Walking On Art, an interview with Deirdre Dyson

With a catching passion for carpets, Lady Deirdre Dyson has become an industry leader in the world of flooring. Her knock-out gallery - it’s far more stylish than a showroom - is situated on the King’s Road, and has been designed as a showcase for Lady Dyson’s work by Tim Hatton Architects. We caught up with Lady Dyson as she launched her latest collection, Plumage, and discussed the wonderful world of carpet art and why standing strong and avoiding ‘trend’ has led to her brands unique look.

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Q: Can you briefly explain your brand, for those that might not know it?

A: My brand ‘Deirdre Dyson’ has been in existence for 20 years now.  I have a background in fine art and was asked to design some contemporary carpets for an existing company.  Two years exploring the new medium led to my own company. I design all the carpets and have them handmade in Nepal or gun tufted in the UK. I wanted it to be a bespoke business where I can work with my client to create a perfect result for each of them individually.  I have a beautiful gallery designed by Tim Hatton on the Kings Road, London.

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Q: Your passion for art has inspired your business, how did this come about?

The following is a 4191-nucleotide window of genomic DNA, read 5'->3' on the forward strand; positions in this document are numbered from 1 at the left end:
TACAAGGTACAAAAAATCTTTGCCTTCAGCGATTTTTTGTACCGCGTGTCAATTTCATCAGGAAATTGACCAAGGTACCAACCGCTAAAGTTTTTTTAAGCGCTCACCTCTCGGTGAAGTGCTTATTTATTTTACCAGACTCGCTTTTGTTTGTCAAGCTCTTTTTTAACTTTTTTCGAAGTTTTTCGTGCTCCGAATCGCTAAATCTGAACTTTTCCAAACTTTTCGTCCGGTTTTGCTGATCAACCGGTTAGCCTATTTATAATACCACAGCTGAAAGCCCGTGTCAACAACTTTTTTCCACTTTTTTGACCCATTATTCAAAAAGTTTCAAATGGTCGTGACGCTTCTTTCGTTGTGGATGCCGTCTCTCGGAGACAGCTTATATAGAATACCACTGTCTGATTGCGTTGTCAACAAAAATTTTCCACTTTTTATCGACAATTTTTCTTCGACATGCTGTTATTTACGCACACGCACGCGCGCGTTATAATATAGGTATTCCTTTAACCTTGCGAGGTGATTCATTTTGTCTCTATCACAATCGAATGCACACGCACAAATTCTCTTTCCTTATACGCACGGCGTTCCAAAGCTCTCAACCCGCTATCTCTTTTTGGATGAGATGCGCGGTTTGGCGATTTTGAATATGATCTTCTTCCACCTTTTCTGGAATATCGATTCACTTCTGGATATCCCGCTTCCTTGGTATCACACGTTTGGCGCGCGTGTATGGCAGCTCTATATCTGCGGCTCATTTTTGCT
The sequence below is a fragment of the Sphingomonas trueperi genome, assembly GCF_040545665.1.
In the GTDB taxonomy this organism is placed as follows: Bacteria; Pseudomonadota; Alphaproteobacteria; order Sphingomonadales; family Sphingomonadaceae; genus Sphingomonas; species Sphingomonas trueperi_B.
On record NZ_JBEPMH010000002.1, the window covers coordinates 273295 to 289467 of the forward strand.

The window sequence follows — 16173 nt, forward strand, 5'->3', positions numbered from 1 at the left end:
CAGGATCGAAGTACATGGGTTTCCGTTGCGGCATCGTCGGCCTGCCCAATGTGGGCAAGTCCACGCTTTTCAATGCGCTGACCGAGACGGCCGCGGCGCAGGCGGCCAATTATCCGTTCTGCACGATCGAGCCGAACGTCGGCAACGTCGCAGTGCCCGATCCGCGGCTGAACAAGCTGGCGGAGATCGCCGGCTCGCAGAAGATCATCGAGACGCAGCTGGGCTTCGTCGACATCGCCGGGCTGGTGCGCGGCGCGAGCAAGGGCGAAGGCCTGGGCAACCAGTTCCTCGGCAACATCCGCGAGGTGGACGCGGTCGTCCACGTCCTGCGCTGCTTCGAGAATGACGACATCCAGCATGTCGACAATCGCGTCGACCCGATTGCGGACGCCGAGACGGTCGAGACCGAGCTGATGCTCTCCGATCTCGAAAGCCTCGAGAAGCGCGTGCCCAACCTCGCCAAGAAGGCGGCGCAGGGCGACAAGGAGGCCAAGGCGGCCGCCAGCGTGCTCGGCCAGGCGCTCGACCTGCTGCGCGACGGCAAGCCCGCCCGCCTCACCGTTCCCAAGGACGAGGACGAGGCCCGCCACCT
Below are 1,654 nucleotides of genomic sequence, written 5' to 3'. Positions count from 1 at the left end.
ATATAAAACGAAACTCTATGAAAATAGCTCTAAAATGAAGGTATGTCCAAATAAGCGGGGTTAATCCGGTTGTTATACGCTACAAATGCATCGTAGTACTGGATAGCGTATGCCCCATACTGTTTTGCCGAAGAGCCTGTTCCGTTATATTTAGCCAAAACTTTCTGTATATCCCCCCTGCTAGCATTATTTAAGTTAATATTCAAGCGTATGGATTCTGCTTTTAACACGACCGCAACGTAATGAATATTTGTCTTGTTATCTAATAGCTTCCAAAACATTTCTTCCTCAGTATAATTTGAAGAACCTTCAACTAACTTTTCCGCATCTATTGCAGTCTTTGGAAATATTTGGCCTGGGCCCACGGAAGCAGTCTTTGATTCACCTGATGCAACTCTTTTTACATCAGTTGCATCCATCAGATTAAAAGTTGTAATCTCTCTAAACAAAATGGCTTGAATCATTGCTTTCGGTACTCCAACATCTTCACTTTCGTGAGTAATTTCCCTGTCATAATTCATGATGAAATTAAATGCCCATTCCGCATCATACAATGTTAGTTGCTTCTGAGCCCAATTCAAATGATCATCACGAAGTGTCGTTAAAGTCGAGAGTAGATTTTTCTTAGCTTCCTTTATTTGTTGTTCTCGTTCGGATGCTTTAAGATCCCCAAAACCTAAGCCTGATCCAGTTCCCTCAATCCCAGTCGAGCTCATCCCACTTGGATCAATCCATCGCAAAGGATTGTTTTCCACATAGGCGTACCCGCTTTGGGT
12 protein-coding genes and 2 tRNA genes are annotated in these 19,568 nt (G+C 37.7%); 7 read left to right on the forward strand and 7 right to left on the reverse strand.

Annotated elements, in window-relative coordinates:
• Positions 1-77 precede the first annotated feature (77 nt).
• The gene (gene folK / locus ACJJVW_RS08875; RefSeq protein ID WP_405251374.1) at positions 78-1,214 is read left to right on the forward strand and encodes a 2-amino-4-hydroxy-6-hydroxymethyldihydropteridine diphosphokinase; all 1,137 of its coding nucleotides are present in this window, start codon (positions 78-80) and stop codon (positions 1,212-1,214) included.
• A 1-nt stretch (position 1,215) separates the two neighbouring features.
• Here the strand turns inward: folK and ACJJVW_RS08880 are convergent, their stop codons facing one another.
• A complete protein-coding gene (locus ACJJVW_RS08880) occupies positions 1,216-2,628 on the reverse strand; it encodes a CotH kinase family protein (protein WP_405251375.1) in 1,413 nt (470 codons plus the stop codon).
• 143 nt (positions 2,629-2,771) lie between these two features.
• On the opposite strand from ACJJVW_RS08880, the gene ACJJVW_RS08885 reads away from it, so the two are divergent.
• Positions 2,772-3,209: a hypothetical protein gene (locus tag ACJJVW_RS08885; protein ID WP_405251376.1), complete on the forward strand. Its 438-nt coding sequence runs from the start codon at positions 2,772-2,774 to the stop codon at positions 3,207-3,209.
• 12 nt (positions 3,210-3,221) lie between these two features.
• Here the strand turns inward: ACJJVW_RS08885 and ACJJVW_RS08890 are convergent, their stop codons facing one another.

A: I studied fine art and graphic design and both these disciplines work together with carpet design. I try to make each design a complete image in itself as with a painting and do not do ‘patterns’ or repeat work as in fabric or wallpaper.

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Q: How would you describe the style of your work and products?

A: Others say that I have a style, but I find it difficult to identify it myself.  I do a themed collection each year with my own inspirations and the approach is just the same as creating a painting. All the requirements of balance, colour, scale are the same and I always try to create some three-dimension into my work. I like the idea that although the product is flat, the image isn’t.  This is the main challenge for the medium, as it can’t be manipulated in the same way as paint.  All my inspirations come from something I have seen.

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(Image: Plumage Collection 2019)

Q: What has been the biggest challenge in growing your brand?

A: The biggest challenge has been to resist all trends and all other carpets everywhere. At first, I thought I should concentrate on what it seemed people would like, or what would work with what was happening in the interior design world. My early work was quite restrained.  I thought that people would only seek to find a carpet that they had seen somewhere else. I quite quickly decided that I only wanted to design what I wanted to design.  I loved experimenting with what was technically possible. I have discovered that it is best to be blinkered so that people recognise my work as something different and unexpected.